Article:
A large majority (89 per cent) of employers cited a better control of health-care spending as the top reason for having workplace medical clinics, according to a new survey by Mercer and the National Association of Worksite Health Centers.
The survey, which queried 121 U.S. employers offering onsite or near-site medical clinics, found 84 per cent of respondents said the top objective of these clinics is reducing employee health risk, followed by reducing absenteeism and presenteeism (76 per cent) and increasing employee productivity (75 per cent).
Additional reasons for onsite medical clinics included managing chronic conditions (71 per cent), quality and consistency of care (69 per cent), enhancing health and wellness leadership (66 per cent), attracting and retaining talent (59 per cent) and reducing and managing workplace injuries (54 per cent).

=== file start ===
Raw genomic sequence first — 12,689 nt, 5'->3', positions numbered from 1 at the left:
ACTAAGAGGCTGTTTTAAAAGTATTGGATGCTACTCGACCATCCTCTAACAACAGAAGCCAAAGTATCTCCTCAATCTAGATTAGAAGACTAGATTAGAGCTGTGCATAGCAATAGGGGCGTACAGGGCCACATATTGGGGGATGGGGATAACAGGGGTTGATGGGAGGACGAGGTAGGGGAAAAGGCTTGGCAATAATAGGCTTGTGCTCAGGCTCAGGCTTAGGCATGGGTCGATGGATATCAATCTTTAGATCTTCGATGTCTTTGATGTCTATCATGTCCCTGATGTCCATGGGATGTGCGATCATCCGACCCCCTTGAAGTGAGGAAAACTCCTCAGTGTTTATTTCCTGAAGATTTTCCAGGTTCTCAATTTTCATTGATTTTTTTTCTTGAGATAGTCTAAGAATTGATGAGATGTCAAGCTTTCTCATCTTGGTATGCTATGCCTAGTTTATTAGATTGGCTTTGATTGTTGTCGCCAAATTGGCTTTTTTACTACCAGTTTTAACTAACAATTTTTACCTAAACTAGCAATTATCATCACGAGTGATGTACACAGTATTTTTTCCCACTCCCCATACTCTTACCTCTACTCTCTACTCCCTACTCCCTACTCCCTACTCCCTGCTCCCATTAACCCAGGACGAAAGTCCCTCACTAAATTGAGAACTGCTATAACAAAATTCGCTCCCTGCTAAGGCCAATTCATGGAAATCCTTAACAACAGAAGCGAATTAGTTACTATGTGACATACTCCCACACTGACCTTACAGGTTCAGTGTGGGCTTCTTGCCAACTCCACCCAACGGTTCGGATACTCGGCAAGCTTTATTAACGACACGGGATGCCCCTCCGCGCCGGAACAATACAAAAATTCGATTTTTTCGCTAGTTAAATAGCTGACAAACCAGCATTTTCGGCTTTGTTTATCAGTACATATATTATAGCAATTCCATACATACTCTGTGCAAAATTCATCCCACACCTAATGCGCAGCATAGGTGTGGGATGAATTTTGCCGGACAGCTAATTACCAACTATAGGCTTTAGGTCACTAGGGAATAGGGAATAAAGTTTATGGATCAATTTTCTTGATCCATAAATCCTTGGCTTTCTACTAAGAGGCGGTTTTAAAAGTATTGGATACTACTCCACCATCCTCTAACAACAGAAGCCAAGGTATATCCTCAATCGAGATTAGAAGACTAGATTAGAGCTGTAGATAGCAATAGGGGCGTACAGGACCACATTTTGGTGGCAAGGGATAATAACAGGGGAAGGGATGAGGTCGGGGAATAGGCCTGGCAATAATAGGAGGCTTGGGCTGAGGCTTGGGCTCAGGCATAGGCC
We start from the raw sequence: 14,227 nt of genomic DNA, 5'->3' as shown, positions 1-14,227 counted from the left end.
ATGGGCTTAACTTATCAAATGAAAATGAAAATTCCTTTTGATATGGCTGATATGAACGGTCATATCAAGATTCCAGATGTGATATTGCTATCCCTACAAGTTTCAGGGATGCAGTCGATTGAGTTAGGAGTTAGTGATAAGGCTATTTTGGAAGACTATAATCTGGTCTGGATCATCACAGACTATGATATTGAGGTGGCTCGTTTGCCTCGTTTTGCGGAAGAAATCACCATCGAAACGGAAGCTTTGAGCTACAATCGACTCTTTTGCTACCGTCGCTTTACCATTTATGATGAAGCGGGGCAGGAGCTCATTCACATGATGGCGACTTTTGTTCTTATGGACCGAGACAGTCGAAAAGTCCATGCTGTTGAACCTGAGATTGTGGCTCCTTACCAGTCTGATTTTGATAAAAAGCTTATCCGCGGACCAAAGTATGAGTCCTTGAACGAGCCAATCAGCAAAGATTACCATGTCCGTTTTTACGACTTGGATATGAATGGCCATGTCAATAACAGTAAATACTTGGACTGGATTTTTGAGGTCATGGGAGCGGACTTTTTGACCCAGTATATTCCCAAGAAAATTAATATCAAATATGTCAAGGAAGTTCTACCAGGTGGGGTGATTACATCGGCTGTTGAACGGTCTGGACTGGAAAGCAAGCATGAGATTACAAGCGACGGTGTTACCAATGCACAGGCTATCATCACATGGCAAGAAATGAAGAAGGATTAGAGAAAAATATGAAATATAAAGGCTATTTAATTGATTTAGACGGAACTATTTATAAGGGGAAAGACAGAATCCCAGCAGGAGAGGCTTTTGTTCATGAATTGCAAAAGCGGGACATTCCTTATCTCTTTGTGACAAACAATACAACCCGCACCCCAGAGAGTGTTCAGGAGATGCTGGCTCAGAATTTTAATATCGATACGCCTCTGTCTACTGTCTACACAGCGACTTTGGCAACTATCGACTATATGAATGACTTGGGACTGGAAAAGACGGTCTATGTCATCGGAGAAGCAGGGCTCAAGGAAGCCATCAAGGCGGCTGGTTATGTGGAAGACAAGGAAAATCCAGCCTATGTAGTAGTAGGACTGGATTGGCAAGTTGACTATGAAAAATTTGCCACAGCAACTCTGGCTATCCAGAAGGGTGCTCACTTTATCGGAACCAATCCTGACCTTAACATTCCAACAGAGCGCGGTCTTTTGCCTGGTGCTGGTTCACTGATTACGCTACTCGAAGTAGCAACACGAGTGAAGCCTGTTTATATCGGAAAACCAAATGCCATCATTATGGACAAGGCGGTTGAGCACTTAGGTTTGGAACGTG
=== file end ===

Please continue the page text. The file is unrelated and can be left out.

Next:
“Employers are becoming more directly involved in shaping the health-care market and improving their employees’ health,” said Carly Deer, board chair of the National Association of Worksite Health Centers and senior benefits leader at Target Corp., in a news release. “Properly structured onsite medical facilities can create a foundation of primary care and associated services that can assist moving care upstream, which can help improve outcomes, manage cost and increase productivity.”
Looking at how successful clinics are at reducing health benefits cost trends, 61 per cent of respondents said it’s successful, while 71 per cent said it’s successful in improving health and wellness objectives.
Of those who deemed the onsite or near-site medical clinic as successful, more than three-quarters said it has done well in regards to employee satisfaction (83 per cent) and utilization (78 per cent). Other areas of success included increasing engagement in wellness programs (63 per cent), helping members manage chronic conditions (60 per cent), as well as reducing modifiable health risks (58 per cent) and lost work days (48 per cent).
“More and more employers are finding measurable value in providing high quality health-care and patient experience via worksite clinics,” said David Keyt, worksite clinics consulting group leader at Mercer. “Given the high rates of employee satisfaction and utilization, I think we will continue to see growth in offerings of clinics and expansion of the health services that clinics provide.”